The number of new businesses is rising - there has been an increase of 1,810 new businesses since 2010 - and the level of new developments is at a 20-year high, with more than £1.5bn committed to new developments in the last two years.
A strong education sector is one reason why the area is fertile ground for new ventures. Kingston University regularly tops the national tables for graduate business start-ups as compiled by the Higher Education Statistics Agency. The health sector in the borough is large and growing; between 2010-16,110 new businesses in healthcare were formed in Kingston creating 600 new jobs.
This emergence of new businesses is being reflected in the infrastructure. New incubators, such as The Exchange in Kingston, are emerging.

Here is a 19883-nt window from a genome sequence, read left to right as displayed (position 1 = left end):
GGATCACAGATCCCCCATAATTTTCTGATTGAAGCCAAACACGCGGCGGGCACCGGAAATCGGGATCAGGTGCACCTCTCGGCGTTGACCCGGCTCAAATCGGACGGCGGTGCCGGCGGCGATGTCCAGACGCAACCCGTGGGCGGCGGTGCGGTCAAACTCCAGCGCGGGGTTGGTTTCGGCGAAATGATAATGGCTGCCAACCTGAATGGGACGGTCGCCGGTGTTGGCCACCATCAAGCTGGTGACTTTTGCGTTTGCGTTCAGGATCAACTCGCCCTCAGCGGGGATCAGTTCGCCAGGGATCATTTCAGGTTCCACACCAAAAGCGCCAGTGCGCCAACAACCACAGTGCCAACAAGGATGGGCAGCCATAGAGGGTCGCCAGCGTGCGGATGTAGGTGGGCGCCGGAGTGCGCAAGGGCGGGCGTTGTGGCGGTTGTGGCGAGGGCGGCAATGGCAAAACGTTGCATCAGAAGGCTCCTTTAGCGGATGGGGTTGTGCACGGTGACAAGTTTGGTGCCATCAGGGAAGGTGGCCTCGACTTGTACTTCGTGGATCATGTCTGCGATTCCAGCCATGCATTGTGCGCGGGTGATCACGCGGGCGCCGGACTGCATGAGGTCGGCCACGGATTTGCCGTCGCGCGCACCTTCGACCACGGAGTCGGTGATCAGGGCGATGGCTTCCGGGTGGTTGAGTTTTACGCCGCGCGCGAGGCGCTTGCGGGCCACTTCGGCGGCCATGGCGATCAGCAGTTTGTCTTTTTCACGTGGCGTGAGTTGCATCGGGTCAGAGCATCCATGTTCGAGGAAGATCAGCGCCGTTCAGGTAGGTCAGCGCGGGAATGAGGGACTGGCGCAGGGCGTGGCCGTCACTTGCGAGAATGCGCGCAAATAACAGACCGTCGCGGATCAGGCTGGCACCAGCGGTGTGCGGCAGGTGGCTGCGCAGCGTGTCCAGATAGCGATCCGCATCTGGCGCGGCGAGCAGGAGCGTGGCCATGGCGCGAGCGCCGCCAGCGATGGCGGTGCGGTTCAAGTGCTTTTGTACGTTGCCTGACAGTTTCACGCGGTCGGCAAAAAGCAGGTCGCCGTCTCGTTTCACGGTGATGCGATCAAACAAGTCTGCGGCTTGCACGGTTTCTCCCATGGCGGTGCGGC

Many international corporations have made their home in Kingston. A notable landmark project is the new Lidl UK headquarters, which is due to be completed in late 2018. Situated in the borough in Tolworth, it’s a strong example of major corporate investment not being confined to the centre of the capital.
Other international corporates in the borough include Unilever, Wolters Kluwer, Bausch & Lomb, Sega, Italian oil and gas company Saipem, fibre optic cable and equipment manufacturer Fujikura and Indian product engineering company Sasken Technologies.
A distinctive feature of the borough is the scale of its Korean community, which is the biggest in Europe. The Korean Embassy estimates that 20-25,000 Koreans live in the New Malden area, and many foreign direct investment projects into the borough flow from South Korea.
The retail sector is also a significant employer. Kingston is one of the top shopping venues in London; its current level of 11m annual visitors ranks it as the capital’s third retail destination after the West End and Westfield White City. Further investment in Kingston town centre, which will include a threefold increase in retail and leisure outlets, will keep the visitor numbers rising.